The Importance Of Translating Shakespeare Into Endangered Languages

DISCLAIMER: This article was originally posted on Odyssey.

 

The statement in the sub-headline was an important point raised by Kyle Kallgren, who has a YouTube channel called “Brows Held High,” where he talks about Avante-garde films, as well as Shakespeare’s works.

Although I agree with his point, the problem that I find with his suggestion to translate Shakespeare into “fakey languages” is that the phenomenon of translating Shakespeare would place conlangs, or constructed languages, on the same level as real-world languages and might be at risk of trivializing the problem of trying to bring new speakers to these endangered languages. There are more speakers for conlangs than those languages. What is more, those conlangs are traditionally spoken by peoples who do not even exist in real life. If anything, they are derivative in nature, just like how the Dothraki are modeled after Central Asian and Native American tribes.

While I do not object to Shakespeare’s works being translated into these fictional languages, they mainly exist for the gimmicky purpose of either drawing people into popular franchises or strengthening a devoted fan-base. The real-world languages do not exist as a niche part of an overall culture, they ARE the overall cultures in which the knowledge of the landscape revolves around. They were always in a process of being used and modified for thousands of years, whereas these conlangs are fairly recently created, and the latter reflect more off the world in which they exist than the real world.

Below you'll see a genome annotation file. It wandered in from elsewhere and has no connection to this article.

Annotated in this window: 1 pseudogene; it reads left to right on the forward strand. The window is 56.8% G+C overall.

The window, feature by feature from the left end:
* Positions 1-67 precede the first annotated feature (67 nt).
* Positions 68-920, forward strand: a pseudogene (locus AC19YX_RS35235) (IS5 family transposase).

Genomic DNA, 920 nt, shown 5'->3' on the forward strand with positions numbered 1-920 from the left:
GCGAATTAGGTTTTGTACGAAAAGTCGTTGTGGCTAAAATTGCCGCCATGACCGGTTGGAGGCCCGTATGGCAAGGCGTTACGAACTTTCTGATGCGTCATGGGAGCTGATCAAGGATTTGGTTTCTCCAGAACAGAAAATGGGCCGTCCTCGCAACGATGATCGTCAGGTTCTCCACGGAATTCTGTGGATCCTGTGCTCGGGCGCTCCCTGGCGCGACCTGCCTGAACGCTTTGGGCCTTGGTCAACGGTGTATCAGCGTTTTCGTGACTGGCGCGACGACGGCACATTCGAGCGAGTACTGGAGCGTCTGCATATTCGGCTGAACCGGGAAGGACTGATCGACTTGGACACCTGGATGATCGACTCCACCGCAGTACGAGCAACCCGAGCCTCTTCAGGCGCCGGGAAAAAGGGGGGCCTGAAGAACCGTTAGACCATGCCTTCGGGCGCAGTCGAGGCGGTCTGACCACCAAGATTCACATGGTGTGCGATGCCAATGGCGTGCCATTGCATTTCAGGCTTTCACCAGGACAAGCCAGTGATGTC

How can you sustain endangered languages when their own devoted fans are dwindling from old age or immersion into a dominant language? This is how endangered languages can be modernized and it would disprove the notion that they are primitive and irrelevant to the 21st century. A most notable, and most appropriate, translation would be the “MacBheatha.” This would make sense, considering how the play takes place in Scotland and language the Scots speak is endangered. Of course, Shakespeare’s plays “Julius Caesar” and “Measure for Measure” were already translated into Scottish Gaelic. However, the overall theme of “Macbeth” is enough to connect itself to the Scottish audience, just as it is relevant to Hebrew-speakers to see their translation of “The Merchant of Venice.” This identifiable means of publication may even bring new fans into Shakespeare.

As such, the connection between the audience and the translations of Shakespeare are vitally important for nation-building. How this is so is that the people that speak a “less prestigious language” are no longer reliant on the dominant language. This was what made the Swahili translations of Shakespeare’s plays important for the beginnings of Tanzanian nationalism. Shakespeare translations are also important for culture-building. The Maori translation of “The Merchant of Venice” (2002) was the first Maori-language film ever produced.